Texas Vaccine Registry to be Accessible Through EHRs
By Sean Price

Telementoring_Survey

Texas physicians soon will have an easier time accessing and submitting vaccination records when using the Texas Immunization Registry (ImmTrac2), according to the Texas Department of State Health Services (DSHS), which runs the registry.

Starting Jan. 1, 2021, physician offices, hospitals, pharmacies, and other entities that vaccinate people will be able to check vaccine information and submit records in real time through their electronic health records (EHRs), DSHS announced Friday. 

Currently, physicians and others who vaccinate must send patient information via encrypted files to DSHS. They also can access ImmTrac2 records via the DSHS website, but not through EHRs.

In preparation for the Jan. 1 change, ImmTrac2 is accepting requests to begin the two-way data exchange from all authorized entities with certified electronic health record technology (CEHRT).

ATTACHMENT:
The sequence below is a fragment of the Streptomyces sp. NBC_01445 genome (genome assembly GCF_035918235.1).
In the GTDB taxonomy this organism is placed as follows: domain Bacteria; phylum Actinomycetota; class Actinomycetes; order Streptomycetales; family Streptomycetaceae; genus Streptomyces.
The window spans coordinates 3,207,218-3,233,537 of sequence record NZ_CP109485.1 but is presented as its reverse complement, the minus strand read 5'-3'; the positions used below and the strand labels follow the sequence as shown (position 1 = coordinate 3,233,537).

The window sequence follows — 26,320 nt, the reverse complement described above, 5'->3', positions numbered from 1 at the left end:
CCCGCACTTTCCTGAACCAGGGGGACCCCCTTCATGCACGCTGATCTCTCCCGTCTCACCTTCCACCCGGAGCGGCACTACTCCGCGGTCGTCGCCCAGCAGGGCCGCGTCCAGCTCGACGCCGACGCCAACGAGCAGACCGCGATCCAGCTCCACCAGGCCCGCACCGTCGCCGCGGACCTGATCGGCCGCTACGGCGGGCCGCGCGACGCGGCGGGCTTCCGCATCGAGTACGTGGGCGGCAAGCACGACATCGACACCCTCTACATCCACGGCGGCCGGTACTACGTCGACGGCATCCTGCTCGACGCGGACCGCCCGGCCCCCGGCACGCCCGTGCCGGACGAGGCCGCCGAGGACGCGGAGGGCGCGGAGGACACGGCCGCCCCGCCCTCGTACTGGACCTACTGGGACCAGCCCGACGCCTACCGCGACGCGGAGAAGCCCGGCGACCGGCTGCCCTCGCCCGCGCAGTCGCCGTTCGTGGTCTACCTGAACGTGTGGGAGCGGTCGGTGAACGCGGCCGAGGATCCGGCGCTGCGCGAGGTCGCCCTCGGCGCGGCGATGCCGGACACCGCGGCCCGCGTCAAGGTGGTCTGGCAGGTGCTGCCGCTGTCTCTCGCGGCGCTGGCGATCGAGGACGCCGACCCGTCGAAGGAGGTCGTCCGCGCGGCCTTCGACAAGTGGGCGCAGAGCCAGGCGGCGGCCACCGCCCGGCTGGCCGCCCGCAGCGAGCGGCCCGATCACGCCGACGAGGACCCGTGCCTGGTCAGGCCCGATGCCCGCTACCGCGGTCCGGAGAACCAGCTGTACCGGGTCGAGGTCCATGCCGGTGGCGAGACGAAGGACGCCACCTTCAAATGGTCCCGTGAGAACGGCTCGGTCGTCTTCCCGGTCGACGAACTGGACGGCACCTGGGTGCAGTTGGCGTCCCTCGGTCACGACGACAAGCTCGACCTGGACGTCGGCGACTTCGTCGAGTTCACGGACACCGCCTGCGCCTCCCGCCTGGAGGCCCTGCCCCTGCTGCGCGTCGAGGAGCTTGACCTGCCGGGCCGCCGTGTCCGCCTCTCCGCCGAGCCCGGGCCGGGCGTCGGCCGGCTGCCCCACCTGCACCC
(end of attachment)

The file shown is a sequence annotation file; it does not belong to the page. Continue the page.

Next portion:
Find more information on the DSHS website or via email.

ImmTrac2 is designed to improve vaccination rates by helping people keep their vaccine records in order for life. Texas residents who sign up can have their children’s immunization records stored for free, allowing physicians, schools, and others who need to know which shots they have and which they don’t. People 18 and older must fill out an ImmTrac2 consent form or their records will be deleted by their 26th birthday.

Last Updated On

June 26, 2020

Related Content

EHRs | Immunization

Sean Price

Reporter

(512) 370-1392

Sean Price is a reporter for Texas Medicine and Texas Medicine Today. He grew up in Fort Worth and graduated from the University of Texas at Austin. He's worked as an award-winning writer and editor for a variety of national magazine, book, and website publishers in New York and Washington. He's also helped produce Texas-based marketing campaigns designed to promote public health. Sean lives in Austin and enjoys hiking, photography, and spending time with his wife and two sons.

More stories by Sean Price